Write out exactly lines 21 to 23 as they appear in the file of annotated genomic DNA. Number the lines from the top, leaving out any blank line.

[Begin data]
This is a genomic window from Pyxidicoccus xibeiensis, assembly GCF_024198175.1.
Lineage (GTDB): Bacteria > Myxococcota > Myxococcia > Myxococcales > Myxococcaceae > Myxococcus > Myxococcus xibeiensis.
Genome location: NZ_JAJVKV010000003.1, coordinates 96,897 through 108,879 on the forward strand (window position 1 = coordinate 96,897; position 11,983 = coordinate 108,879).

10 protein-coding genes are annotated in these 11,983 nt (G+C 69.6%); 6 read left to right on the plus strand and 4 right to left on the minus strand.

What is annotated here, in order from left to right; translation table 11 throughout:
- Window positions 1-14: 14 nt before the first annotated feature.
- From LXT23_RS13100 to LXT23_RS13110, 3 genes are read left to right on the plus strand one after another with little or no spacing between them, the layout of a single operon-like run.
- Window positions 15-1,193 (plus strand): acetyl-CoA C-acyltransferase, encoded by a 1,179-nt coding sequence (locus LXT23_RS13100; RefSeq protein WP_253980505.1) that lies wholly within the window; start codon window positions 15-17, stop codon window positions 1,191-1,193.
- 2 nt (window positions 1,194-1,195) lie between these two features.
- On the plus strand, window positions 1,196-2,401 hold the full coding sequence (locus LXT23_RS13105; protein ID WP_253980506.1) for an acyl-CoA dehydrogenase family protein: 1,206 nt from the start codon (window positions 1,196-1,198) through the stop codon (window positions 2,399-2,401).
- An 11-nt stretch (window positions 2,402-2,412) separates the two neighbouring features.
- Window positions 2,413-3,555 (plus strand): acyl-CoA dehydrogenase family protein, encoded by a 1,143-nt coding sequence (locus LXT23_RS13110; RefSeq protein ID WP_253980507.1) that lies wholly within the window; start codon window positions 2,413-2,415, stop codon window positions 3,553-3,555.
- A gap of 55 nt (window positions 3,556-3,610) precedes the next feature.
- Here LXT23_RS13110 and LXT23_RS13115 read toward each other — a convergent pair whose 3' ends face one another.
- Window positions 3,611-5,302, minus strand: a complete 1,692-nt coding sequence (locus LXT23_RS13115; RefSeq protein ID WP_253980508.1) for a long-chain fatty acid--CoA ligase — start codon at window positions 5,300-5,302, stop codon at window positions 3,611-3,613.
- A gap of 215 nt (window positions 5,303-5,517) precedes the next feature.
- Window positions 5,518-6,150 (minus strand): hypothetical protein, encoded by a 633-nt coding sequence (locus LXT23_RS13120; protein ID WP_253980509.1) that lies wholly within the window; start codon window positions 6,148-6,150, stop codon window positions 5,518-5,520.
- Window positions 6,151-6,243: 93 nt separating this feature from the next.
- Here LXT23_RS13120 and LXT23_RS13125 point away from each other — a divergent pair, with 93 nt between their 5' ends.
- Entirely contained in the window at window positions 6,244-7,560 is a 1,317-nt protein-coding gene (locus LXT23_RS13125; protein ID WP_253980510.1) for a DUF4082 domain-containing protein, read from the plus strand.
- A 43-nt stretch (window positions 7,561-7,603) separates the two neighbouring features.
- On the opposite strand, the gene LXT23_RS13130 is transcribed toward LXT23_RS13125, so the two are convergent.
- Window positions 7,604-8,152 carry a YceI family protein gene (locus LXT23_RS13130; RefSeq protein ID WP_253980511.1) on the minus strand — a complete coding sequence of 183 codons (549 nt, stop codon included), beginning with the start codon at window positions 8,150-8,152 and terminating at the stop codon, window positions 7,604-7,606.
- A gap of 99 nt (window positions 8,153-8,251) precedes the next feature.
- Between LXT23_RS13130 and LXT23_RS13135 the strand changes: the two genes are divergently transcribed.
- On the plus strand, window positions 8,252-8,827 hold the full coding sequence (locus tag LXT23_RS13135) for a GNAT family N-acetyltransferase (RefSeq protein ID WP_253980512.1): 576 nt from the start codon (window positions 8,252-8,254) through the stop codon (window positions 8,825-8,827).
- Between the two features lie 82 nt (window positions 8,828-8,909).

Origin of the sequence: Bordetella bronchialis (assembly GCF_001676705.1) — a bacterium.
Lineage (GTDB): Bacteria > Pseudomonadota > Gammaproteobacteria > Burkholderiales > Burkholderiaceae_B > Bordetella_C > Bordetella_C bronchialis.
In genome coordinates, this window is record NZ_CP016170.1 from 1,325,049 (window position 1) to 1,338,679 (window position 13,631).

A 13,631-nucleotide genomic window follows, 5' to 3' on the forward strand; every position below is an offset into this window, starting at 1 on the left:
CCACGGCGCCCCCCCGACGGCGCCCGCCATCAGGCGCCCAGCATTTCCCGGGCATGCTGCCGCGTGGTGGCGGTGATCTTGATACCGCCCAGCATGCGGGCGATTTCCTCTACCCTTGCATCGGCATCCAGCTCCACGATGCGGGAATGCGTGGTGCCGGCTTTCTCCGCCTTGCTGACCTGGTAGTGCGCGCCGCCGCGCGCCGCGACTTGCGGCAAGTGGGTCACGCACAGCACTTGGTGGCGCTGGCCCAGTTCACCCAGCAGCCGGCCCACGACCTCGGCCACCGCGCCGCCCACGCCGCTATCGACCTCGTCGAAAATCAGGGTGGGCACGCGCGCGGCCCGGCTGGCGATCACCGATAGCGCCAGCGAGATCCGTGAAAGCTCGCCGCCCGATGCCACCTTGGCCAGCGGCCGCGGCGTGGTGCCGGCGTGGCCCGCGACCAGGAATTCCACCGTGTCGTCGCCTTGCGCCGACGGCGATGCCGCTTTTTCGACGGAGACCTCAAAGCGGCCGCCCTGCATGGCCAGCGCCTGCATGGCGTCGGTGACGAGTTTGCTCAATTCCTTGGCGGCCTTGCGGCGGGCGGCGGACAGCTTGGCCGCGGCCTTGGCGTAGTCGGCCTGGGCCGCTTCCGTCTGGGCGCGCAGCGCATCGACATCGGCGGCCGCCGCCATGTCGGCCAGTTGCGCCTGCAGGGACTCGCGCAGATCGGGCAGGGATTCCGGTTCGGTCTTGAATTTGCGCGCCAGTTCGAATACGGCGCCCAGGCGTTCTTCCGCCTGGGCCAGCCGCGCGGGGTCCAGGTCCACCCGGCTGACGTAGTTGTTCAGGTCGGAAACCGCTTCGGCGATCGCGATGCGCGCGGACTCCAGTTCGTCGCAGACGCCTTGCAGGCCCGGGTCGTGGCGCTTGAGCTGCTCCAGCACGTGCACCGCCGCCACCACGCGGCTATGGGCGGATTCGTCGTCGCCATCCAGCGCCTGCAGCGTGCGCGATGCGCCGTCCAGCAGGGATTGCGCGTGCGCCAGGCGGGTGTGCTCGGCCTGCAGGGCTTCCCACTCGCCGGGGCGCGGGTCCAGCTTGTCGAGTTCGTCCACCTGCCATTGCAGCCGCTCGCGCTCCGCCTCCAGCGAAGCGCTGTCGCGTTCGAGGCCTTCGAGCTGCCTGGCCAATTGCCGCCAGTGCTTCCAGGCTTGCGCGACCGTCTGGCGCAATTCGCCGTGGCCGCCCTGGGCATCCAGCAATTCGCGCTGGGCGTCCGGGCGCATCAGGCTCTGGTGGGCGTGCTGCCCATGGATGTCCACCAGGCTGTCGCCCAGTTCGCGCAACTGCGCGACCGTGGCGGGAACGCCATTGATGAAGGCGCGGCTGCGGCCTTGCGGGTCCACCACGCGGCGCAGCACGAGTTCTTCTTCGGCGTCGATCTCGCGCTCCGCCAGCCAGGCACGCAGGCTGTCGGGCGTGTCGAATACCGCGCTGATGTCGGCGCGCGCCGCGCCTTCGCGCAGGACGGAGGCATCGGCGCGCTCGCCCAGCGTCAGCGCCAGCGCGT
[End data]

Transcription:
- A 43-nt stretch (window positions 7,561-7,603) separates the two neighbouring features.
- On the opposite strand, the gene LXT23_RS13130 is transcribed toward LXT23_RS13125, so the two are convergent.
- Window positions 7,604-8,152 carry a YceI family protein gene (locus LXT23_RS13130; RefSeq protein ID WP_253980511.1) on the minus strand — a complete coding sequence of 183 codons (549 nt, stop codon included), beginning with the start codon at window positions 8,150-8,152 and terminating at the stop codon, window positions 7,604-7,606.